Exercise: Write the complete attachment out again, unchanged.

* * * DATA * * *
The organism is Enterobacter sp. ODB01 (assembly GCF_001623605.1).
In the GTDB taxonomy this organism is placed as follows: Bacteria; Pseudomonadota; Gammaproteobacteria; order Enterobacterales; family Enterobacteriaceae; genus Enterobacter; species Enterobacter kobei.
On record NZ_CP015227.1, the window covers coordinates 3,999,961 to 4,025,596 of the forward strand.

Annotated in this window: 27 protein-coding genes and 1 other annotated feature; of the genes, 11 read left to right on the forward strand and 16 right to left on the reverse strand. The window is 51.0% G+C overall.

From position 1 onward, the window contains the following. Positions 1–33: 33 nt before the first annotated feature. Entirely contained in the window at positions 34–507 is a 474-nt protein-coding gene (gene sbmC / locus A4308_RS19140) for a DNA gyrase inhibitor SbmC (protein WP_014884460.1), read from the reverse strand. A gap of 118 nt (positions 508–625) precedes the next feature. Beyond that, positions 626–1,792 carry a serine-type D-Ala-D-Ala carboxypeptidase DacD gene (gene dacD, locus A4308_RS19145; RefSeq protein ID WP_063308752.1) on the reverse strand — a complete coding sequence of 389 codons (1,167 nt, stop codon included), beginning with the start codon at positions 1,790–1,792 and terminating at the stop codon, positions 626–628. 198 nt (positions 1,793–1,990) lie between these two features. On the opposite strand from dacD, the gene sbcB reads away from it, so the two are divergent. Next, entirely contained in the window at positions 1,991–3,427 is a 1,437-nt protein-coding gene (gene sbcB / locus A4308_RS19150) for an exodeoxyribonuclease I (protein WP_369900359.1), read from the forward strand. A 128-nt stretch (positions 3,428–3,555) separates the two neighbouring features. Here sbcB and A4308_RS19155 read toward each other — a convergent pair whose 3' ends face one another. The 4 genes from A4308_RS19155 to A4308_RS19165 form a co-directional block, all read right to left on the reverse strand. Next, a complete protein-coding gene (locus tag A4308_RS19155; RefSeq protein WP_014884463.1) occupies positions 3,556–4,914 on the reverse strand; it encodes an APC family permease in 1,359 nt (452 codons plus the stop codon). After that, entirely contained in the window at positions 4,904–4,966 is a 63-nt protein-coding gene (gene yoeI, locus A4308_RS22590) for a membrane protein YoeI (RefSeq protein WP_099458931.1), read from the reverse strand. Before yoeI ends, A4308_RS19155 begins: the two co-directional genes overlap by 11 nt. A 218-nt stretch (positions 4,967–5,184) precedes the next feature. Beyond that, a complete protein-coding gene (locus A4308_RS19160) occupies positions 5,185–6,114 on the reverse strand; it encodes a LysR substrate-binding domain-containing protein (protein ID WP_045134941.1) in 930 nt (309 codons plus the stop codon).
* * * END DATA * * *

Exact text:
The organism is Enterobacter sp. ODB01 (assembly GCF_001623605.1).
In the GTDB taxonomy this organism is placed as follows: Bacteria; Pseudomonadota; Gammaproteobacteria; order Enterobacterales; family Enterobacteriaceae; genus Enterobacter; species Enterobacter kobei.
On record NZ_CP015227.1, the window covers coordinates 3,999,961 to 4,025,596 of the forward strand.

Annotated in this window: 27 protein-coding genes and 1 other annotated feature; of the genes, 11 read left to right on the forward strand and 16 right to left on the reverse strand. The window is 51.0% G+C overall.

From position 1 onward, the window contains the following. Positions 1–33: 33 nt before the first annotated feature. Entirely contained in the window at positions 34–507 is a 474-nt protein-coding gene (gene sbmC / locus A4308_RS19140) for a DNA gyrase inhibitor SbmC (protein WP_014884460.1), read from the reverse strand. A gap of 118 nt (positions 508–625) precedes the next feature. Beyond that, positions 626–1,792 carry a serine-type D-Ala-D-Ala carboxypeptidase DacD gene (gene dacD, locus A4308_RS19145; RefSeq protein ID WP_063308752.1) on the reverse strand — a complete coding sequence of 389 codons (1,167 nt, stop codon included), beginning with the start codon at positions 1,790–1,792 and terminating at the stop codon, positions 626–628. 198 nt (positions 1,793–1,990) lie between these two features. On the opposite strand from dacD, the gene sbcB reads away from it, so the two are divergent. Next, entirely contained in the window at positions 1,991–3,427 is a 1,437-nt protein-coding gene (gene sbcB / locus A4308_RS19150) for an exodeoxyribonuclease I (protein WP_369900359.1), read from the forward strand. A 128-nt stretch (positions 3,428–3,555) separates the two neighbouring features. Here sbcB and A4308_RS19155 read toward each other — a convergent pair whose 3' ends face one another. The 4 genes from A4308_RS19155 to A4308_RS19165 form a co-directional block, all read right to left on the reverse strand. Next, a complete protein-coding gene (locus tag A4308_RS19155; RefSeq protein WP_014884463.1) occupies positions 3,556–4,914 on the reverse strand; it encodes an APC family permease in 1,359 nt (452 codons plus the stop codon). After that, entirely contained in the window at positions 4,904–4,966 is a 63-nt protein-coding gene (gene yoeI, locus A4308_RS22590) for a membrane protein YoeI (RefSeq protein WP_099458931.1), read from the reverse strand. Before yoeI ends, A4308_RS19155 begins: the two co-directional genes overlap by 11 nt. A 218-nt stretch (positions 4,967–5,184) precedes the next feature. Beyond that, a complete protein-coding gene (locus A4308_RS19160) occupies positions 5,185–6,114 on the reverse strand; it encodes a LysR substrate-binding domain-containing protein (protein ID WP_045134941.1) in 930 nt (309 codons plus the stop codon).